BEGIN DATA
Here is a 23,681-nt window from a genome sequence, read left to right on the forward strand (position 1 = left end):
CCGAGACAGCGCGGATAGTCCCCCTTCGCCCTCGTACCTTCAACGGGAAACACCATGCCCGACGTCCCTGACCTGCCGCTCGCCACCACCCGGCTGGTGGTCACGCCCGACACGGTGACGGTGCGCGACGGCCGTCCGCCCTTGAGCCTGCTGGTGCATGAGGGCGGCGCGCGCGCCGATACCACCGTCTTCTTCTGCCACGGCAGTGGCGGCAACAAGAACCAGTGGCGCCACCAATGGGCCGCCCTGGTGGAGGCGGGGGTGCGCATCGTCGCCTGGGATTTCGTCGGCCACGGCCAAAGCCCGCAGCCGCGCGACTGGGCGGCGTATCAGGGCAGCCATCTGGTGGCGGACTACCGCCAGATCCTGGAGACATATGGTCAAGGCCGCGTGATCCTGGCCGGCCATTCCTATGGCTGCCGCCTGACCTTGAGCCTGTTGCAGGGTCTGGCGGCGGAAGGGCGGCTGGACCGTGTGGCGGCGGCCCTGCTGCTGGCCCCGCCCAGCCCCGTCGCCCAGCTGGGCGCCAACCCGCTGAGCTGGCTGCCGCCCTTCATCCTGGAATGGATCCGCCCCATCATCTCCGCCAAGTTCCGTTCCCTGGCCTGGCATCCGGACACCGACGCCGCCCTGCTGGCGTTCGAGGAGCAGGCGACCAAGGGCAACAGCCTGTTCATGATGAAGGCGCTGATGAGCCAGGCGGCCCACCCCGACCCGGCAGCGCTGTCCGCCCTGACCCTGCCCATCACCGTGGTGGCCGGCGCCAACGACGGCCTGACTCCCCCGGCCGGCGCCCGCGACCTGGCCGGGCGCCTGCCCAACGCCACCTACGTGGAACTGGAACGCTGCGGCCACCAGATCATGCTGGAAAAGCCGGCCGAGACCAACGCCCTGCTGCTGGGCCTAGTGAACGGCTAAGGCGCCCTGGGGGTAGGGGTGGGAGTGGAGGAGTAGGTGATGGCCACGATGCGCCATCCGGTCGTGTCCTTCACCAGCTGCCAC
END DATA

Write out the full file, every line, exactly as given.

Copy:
Here is a 23,681-nt window from a genome sequence, read left to right on the forward strand (position 1 = left end):
CCGAGACAGCGCGGATAGTCCCCCTTCGCCCTCGTACCTTCAACGGGAAACACCATGCCCGACGTCCCTGACCTGCCGCTCGCCACCACCCGGCTGGTGGTCACGCCCGACACGGTGACGGTGCGCGACGGCCGTCCGCCCTTGAGCCTGCTGGTGCATGAGGGCGGCGCGCGCGCCGATACCACCGTCTTCTTCTGCCACGGCAGTGGCGGCAACAAGAACCAGTGGCGCCACCAATGGGCCGCCCTGGTGGAGGCGGGGGTGCGCATCGTCGCCTGGGATTTCGTCGGCCACGGCCAAAGCCCGCAGCCGCGCGACTGGGCGGCGTATCAGGGCAGCCATCTGGTGGCGGACTACCGCCAGATCCTGGAGACATATGGTCAAGGCCGCGTGATCCTGGCCGGCCATTCCTATGGCTGCCGCCTGACCTTGAGCCTGTTGCAGGGTCTGGCGGCGGAAGGGCGGCTGGACCGTGTGGCGGCGGCCCTGCTGCTGGCCCCGCCCAGCCCCGTCGCCCAGCTGGGCGCCAACCCGCTGAGCTGGCTGCCGCCCTTCATCCTGGAATGGATCCGCCCCATCATCTCCGCCAAGTTCCGTTCCCTGGCCTGGCATCCGGACACCGACGCCGCCCTGCTGGCGTTCGAGGAGCAGGCGACCAAGGGCAACAGCCTGTTCATGATGAAGGCGCTGATGAGCCAGGCGGCCCACCCCGACCCGGCAGCGCTGTCCGCCCTGACCCTGCCCATCACCGTGGTGGCCGGCGCCAACGACGGCCTGACTCCCCCGGCCGGCGCCCGCGACCTGGCCGGGCGCCTGCCCAACGCCACCTACGTGGAACTGGAACGCTGCGGCCACCAGATCATGCTGGAAAAGCCGGCCGAGACCAACGCCCTGCTGCTGGGCCTAGTGAACGGCTAAGGCGCCCTGGGGGTAGGGGTGGGAGTGGAGGAGTAGGTGATGGCCACGATGCGCCATCCGGTCGTGTCCTTCACCAGCTGCCAC